....from the leaders and Brits lying 6th, 9th and 11th
PHOTO: STEVE WHITE
Smooth seas, easy sailing, even some sun – skippers across the Vendee Globe fleet were reporting a respite in conditions today, but not all of them sounded that happy about it?
For Michel Desjoyeaux, who joined in this morning’s radio broadcasts with a video link on board Foncia just off the coast of South America, the visibly eased conditions have brought a sudden deceleration. This afternoon Foncia, skirting close to the tip of Tierra del Fuego, has been averaging less than eight knots and her 24-hour distance has dropped below 300 miles for the first time in nearly 10 days.
The result of this is that the chasing pack has compressed once again, Roland Jourdain is now 76 miles back on Veolia Environment, from a deficit of 120 this morning. This evening third-placed Jean Le Cam is around 350 miles away from Cape Horn
The duo of Vincent Riou (PRB) and Armel Le Cléac’h have also taken around 70 miles out of Mich Desj’s lead in the past 24 hours, and are themselves separated by less than 3.5 miles after 57 days of racing! These two are still the fastest boats on the course ? PRB sailing at 16 knots and BritAir clocking the highest mileage of the fleet, at 374.9 miles.
While Le Cam, Riou and Le Cléac’h are sailing in changeable 25-35 knot conditions to make good headway, further back in the fleet several boats were stuck in small high pressure zones and for many the frustration was clear to hear in this morning’s radio vacations. Whilst the skippers are universally agreed that the Pacific has been kinder to the fleet than the Indian Ocean, any windless or slow zones must surely add to the massive challenges of being 7,000, 8,000 or 10,000 miles from home, no longer racing for a trophy ? or even against a near rival given the number of retirements ? but only against the daily scheds and yourself.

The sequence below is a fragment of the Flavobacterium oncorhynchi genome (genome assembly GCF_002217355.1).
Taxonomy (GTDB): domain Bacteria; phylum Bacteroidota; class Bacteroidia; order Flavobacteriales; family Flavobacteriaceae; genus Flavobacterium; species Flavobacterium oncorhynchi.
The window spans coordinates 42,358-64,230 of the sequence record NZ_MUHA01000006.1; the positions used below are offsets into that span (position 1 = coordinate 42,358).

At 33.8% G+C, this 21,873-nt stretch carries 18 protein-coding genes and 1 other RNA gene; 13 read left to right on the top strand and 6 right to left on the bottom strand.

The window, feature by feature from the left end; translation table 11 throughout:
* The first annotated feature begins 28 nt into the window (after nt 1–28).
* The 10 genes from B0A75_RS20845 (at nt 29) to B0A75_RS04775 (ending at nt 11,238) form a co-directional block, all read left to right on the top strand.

Sam Davies on Roxy (GBR) has slowed in a light winds zone, and now has a 260-mile buffer from Marc Guillemot on Safran, who has been sailing consistently rapidly for the past day. Mixed news for both boats, as they received notification of their redress for assisting in the rescue of Yann Elies today, but Marc Guillemot also reported that a pit-stop is looking inevitable for Safran to repair the main track.
In ninth position Dee Caffari (Aviva, GBR) reported fair weather sailing conditions, but is sailing on the unfavourable gybe for her damaged mainsail, while Steve White (Toe in the Water, GBR, 11th) has been enjoying ideal conditions for the past couple of days, which have now given way to a less stable wind pattern.
Skippers’ reports in their own words
1st – Michel Desjoyeaux, Foncia (FRA)
It’s good news because the last time was in the Atlantic I was not the first! I was far from this position, so I’ve worked hard during the past one and half months to come back into the Atlantic in this position, but my interest is not to be in this position at this moment but a few weeks later, if you see what I mean!
The wind was still quite strong yesterday when I crossed the Cape, it was 35-40 knots up to 45-48, quite lumpy, but anyway it was downwind and I had two reefs in the main and the trysail and it was okay to gybe near the Cape ? I think I was less than one mile from the Cape, but it was night so I was not able to appreciate the show!